Jerusalem is a site of major significance for the three largest monotheistic religions: Judaism, Islam and Christianity, and both Israel and Palestine have claimed Jerusalem as a capital city. Because of these strong, age-old associations, bloody conflicts to control the city and sites within it have been waged for thousands of years.
Greece’s Next Chief Rabbi Is Native Athenian Gabriel Negrin, 25 – Tablet Magazine
Scholars believe the first human settlements in Jerusalem took place during the Early Bronze Age—somewhere around B. In B.
His son, Solomon, built the first holy Temple about 40 years later. The Babylonians occupied Jerusalem in B. Alexander the Great took control of Jerusalem in B. Over the next several hundred years, the city was conquered and ruled by different groups, including the Romans , Persians , Arabs, Fatimids, Seljuk Turks, Crusaders , Egyptians , Mamelukes and Islamists.
Some key events with religious implications that took place in Jerusalem during this period include:.
The British controlled the city and surrounding region until Israel became an independent state in Israel controlled the Western portions of it, while Jordan controlled East Jerusalem. This ancient landmark is the holiest place in Judaism. The site is also the location of the first and second Temples and the spot where many Jewish prophets taught. Christians also believe the site is significant to their faith.
Because it has religious and historical implications, occupation of the Temple Mount has been the cause of bitter conflict for centuries, especially between Jews and Muslims living nearby. But today, the Islamic Waqf governs what happens inside the compound, while Israeli forces control external security. In A.
During the Crusades , the Christians turned the landmark into a church. In , Muslims recaptured the Dome of the Rock and re-designated it as a shrine. Both structures are considered holy to Muslims. The Western Wall is a section of ancient remnant wall from the second Jewish Temple. Each year, millions of Jews from around the world visit the wall. Because Muslims control the Temple Mount the true site of the ancient Temples , the Western Wall is considered the holiest place where Jews can pray.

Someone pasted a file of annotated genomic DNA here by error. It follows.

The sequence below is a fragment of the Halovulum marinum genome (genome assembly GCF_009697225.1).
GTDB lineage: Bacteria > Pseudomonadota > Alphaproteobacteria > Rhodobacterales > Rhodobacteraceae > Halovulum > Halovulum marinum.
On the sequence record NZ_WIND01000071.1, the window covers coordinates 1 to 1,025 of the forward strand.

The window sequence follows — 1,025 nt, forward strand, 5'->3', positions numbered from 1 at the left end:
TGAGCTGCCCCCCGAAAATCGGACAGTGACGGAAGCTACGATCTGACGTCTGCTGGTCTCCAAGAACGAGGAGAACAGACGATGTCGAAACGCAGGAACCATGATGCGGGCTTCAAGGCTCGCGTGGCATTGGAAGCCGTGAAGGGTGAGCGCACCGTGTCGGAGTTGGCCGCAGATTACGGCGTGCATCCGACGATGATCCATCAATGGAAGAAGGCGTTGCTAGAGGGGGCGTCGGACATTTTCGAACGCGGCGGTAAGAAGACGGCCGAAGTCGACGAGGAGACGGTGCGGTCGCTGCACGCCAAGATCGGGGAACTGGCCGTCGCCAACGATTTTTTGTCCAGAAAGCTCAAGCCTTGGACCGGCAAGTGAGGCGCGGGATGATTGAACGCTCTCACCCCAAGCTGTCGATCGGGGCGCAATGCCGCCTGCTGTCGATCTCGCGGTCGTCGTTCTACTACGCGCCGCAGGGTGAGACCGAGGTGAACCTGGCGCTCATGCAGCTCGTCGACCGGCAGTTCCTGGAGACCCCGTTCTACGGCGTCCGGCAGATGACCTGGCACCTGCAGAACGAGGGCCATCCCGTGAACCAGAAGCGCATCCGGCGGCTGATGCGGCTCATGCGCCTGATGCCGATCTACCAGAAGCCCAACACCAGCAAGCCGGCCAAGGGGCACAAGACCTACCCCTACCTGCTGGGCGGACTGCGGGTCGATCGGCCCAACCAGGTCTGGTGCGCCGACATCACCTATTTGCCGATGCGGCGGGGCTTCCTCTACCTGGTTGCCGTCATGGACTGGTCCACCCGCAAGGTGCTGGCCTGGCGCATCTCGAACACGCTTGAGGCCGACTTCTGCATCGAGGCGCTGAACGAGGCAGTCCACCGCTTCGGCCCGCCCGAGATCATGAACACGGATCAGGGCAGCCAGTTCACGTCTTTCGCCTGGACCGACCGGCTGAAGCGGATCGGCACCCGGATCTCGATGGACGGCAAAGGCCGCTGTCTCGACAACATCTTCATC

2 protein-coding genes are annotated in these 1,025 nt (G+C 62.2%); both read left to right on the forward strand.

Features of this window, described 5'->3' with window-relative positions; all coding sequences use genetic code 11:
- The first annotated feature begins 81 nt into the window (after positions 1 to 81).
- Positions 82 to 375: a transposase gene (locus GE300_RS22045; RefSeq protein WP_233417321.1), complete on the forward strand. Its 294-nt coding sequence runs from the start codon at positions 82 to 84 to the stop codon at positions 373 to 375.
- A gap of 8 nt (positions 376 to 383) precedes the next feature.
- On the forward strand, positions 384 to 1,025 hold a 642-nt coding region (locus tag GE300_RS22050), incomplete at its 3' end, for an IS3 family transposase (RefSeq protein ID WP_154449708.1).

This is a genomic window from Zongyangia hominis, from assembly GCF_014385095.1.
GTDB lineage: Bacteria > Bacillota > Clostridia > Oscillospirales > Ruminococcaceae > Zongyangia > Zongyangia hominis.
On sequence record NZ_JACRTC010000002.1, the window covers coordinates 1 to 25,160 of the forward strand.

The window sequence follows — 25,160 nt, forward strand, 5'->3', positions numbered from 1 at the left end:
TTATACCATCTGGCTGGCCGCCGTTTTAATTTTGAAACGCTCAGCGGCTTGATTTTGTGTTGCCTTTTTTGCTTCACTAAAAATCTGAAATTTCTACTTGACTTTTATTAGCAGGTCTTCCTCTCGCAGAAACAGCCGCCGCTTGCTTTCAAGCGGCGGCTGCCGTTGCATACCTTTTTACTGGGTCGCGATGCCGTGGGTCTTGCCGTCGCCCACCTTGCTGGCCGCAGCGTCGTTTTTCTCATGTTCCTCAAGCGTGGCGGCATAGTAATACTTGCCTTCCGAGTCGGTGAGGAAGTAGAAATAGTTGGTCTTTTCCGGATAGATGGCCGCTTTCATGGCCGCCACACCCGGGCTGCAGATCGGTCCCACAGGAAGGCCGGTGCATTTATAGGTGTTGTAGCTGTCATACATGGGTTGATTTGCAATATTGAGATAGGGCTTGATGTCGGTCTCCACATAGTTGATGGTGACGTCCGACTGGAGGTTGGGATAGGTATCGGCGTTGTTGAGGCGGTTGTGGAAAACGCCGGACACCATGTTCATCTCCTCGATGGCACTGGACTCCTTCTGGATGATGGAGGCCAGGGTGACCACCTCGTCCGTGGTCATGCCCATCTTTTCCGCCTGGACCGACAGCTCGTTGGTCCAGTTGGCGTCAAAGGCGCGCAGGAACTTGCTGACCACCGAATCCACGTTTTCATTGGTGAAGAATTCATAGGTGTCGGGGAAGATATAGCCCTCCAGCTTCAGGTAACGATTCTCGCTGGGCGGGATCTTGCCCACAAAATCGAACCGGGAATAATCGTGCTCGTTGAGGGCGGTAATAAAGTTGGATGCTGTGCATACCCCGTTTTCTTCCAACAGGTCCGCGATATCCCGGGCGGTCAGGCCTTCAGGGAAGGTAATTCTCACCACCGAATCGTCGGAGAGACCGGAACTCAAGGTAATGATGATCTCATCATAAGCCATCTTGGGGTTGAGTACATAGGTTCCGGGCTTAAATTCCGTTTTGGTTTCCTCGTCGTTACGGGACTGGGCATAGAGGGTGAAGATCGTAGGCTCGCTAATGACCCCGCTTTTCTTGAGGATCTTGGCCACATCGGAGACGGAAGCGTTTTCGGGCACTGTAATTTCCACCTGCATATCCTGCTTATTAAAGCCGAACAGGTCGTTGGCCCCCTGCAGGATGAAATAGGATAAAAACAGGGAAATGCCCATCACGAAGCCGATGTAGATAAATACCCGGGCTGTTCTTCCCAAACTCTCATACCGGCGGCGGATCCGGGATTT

The Church of the Holy Sepulchre, built in A. Thousands of Christian pilgrims from around the world travel to this church each year. Many regard it as the holiest Christian site in the world. Jewish law forbids Jews from praying in the Temple Mount. Yet, Israeli forces allow hundreds of Jewish settlers to enter the area routinely, which some Palestinians fear could lead to an Israeli takeover.
In recent years, some Israeli groups have even announced a plan to construct a third Jewish Temple on the Temple Mount. This proposal has outraged Palestinians living in the region. In May , the Palestinian group Hamas presented a document that proposed the formation of a Palestinian state with Jerusalem as its capital. However, the group refused to recognize Israel as a state, and the Israeli government immediately rejected the idea.
Today, tensions are still high in and around the city of Jerusalem. Confrontations between Israeli forces and Palestinians are commonplace. Many international groups and countries support efforts to divide Jerusalem into Israeli and Palestinian sections. But, securing a plan that everyone agrees on is difficult. For security reasons, the compound was cleared of visitors and closed for Muslim Friday prayers for the first time in 17 years. Protests and violent acts have shadowed this precarious situation.
Ancient Jewish History: The Greeks & the Jews
Why is Jerusalem important? The Guardian. History of Jerusalem: Timeline for the History of Jerusalem. Jewish Virtual Library. Brief history of Jerusalem. Jerusalem Municipality. History of Jerusalem from Its Beginning to David. Ingeborg Rennert Center for Jerusalem Studies. So fascinated were the Greeks with the Jews that they became the first people to translate the Bible into another language when King Ptolemy II c. The Land of Israel was the border between these two warring Empires. While much of the upper crust of Jewish society, along with the rest of the population of the Mediterranean world, readily embraced Hellenistic culture some to the point of denouncing their Jewish identity , the vast majority of the Jews remained loyal to Judaism.